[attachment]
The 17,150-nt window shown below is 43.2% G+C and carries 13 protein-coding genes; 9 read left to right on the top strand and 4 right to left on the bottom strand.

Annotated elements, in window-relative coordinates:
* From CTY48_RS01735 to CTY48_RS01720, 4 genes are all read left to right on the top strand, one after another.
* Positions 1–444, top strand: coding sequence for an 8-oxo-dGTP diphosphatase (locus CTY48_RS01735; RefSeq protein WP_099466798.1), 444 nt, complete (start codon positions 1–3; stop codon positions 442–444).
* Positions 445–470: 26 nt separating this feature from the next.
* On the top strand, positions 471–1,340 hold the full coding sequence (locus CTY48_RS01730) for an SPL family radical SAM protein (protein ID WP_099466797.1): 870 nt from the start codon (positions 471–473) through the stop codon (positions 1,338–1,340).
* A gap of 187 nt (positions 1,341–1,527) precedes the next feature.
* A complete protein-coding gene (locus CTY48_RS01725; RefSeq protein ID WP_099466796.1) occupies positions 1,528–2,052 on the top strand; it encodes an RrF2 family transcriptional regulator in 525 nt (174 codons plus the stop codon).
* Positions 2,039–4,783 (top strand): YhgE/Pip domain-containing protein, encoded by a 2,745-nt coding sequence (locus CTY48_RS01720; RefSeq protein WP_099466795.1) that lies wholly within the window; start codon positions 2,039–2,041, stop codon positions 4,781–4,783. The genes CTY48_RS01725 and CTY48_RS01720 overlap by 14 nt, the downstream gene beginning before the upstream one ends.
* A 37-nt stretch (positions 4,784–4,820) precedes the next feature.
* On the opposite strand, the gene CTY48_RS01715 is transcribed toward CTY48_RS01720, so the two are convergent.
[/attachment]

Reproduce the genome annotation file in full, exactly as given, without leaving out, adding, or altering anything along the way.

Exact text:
The 17,150-nt window shown below is 43.2% G+C and carries 13 protein-coding genes; 9 read left to right on the top strand and 4 right to left on the bottom strand.

Annotated elements, in window-relative coordinates:
* From CTY48_RS01735 to CTY48_RS01720, 4 genes are all read left to right on the top strand, one after another.
* Positions 1–444, top strand: coding sequence for an 8-oxo-dGTP diphosphatase (locus CTY48_RS01735; RefSeq protein WP_099466798.1), 444 nt, complete (start codon positions 1–3; stop codon positions 442–444).
* Positions 445–470: 26 nt separating this feature from the next.
* On the top strand, positions 471–1,340 hold the full coding sequence (locus CTY48_RS01730) for an SPL family radical SAM protein (protein ID WP_099466797.1): 870 nt from the start codon (positions 471–473) through the stop codon (positions 1,338–1,340).
* A gap of 187 nt (positions 1,341–1,527) precedes the next feature.
* A complete protein-coding gene (locus CTY48_RS01725; RefSeq protein ID WP_099466796.1) occupies positions 1,528–2,052 on the top strand; it encodes an RrF2 family transcriptional regulator in 525 nt (174 codons plus the stop codon).
* Positions 2,039–4,783 (top strand): YhgE/Pip domain-containing protein, encoded by a 2,745-nt coding sequence (locus CTY48_RS01720; RefSeq protein WP_099466795.1) that lies wholly within the window; start codon positions 2,039–2,041, stop codon positions 4,781–4,783. The genes CTY48_RS01725 and CTY48_RS01720 overlap by 14 nt, the downstream gene beginning before the upstream one ends.
* A 37-nt stretch (positions 4,784–4,820) precedes the next feature.
* On the opposite strand, the gene CTY48_RS01715 is transcribed toward CTY48_RS01720, so the two are convergent.